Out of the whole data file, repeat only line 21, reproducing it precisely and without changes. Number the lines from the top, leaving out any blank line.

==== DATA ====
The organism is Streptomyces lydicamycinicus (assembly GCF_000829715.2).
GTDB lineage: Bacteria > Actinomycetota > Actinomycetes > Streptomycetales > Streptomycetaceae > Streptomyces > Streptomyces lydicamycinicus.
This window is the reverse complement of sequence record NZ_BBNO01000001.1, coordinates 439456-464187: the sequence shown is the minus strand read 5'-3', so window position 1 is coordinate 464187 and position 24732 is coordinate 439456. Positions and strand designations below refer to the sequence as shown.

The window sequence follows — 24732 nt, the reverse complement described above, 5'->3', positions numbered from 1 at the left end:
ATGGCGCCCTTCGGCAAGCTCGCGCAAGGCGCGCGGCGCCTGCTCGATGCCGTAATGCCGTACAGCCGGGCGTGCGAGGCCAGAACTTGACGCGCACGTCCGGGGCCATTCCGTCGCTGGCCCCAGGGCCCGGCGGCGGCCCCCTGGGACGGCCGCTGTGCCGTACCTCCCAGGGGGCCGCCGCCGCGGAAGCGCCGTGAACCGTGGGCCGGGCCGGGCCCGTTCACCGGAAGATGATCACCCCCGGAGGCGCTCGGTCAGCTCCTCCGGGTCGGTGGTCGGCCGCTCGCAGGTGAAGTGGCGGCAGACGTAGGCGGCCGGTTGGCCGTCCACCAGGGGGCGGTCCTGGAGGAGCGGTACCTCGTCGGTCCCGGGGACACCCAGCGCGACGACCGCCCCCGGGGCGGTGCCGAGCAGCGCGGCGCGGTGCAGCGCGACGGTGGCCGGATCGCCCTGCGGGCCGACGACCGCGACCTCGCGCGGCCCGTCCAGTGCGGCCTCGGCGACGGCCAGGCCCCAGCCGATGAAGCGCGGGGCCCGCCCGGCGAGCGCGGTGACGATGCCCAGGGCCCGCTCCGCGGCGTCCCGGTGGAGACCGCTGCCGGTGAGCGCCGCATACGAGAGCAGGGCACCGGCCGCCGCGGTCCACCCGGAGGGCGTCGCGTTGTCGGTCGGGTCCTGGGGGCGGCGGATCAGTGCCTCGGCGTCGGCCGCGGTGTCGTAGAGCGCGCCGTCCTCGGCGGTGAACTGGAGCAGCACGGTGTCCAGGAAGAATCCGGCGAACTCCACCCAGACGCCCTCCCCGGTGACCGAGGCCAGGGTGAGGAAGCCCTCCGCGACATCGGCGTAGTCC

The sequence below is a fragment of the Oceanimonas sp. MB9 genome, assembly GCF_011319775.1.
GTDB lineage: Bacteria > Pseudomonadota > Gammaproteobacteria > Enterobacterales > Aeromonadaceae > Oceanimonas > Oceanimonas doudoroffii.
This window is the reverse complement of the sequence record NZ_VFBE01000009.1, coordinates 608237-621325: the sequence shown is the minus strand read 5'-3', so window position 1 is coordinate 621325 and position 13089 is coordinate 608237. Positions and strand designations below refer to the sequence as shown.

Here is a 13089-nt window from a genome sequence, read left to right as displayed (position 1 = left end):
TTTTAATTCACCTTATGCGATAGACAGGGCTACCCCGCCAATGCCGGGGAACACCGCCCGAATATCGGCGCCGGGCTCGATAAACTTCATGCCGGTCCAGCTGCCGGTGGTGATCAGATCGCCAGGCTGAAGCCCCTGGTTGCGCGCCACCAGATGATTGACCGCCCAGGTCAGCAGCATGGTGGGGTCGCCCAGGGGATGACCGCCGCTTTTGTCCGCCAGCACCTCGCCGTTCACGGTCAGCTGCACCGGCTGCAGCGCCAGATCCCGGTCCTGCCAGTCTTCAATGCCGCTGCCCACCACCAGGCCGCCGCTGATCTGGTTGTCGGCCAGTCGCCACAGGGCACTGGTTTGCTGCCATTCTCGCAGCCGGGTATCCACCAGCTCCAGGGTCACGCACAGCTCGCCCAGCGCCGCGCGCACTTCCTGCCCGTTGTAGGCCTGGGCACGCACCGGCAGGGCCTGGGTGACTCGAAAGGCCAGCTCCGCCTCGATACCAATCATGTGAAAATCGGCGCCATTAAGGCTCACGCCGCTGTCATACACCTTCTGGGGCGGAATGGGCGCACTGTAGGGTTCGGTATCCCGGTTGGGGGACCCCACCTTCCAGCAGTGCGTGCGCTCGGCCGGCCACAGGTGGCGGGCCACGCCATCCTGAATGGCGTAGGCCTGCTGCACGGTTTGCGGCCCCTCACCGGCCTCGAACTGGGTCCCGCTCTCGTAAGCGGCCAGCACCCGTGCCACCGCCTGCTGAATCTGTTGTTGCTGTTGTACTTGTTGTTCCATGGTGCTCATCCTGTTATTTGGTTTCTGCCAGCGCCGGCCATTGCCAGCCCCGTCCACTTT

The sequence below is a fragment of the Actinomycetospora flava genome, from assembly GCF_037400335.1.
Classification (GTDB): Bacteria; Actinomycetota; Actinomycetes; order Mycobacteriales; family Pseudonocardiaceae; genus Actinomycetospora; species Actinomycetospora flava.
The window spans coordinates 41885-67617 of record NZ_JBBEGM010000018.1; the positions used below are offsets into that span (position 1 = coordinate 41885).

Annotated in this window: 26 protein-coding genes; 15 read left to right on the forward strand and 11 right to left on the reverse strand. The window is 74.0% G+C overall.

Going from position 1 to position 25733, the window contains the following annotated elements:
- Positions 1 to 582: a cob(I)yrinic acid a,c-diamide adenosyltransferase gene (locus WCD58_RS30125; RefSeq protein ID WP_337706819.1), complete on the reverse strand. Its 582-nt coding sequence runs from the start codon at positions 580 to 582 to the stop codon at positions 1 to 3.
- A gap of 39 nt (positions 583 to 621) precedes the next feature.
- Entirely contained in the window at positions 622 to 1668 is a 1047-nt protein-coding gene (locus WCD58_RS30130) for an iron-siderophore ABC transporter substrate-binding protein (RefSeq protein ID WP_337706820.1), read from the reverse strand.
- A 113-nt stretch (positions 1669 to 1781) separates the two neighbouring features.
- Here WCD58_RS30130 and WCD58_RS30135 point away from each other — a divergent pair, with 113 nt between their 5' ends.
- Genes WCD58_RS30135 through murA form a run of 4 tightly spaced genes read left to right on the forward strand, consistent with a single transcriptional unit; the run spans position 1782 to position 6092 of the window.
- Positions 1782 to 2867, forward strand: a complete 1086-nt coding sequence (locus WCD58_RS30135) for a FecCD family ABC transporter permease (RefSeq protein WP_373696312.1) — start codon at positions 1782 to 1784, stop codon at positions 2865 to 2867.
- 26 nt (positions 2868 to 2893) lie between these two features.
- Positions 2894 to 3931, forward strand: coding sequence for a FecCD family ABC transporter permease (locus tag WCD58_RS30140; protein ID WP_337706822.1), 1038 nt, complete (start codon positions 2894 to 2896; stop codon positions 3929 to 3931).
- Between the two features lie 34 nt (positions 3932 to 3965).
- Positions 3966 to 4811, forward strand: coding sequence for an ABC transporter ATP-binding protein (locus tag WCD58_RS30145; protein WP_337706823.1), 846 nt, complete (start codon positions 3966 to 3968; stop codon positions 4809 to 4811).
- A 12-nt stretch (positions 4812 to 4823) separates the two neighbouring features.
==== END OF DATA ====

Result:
- Genes WCD58_RS30135 through murA form a run of 4 tightly spaced genes read left to right on the forward strand, consistent with a single transcriptional unit; the run spans position 1782 to position 6092 of the window.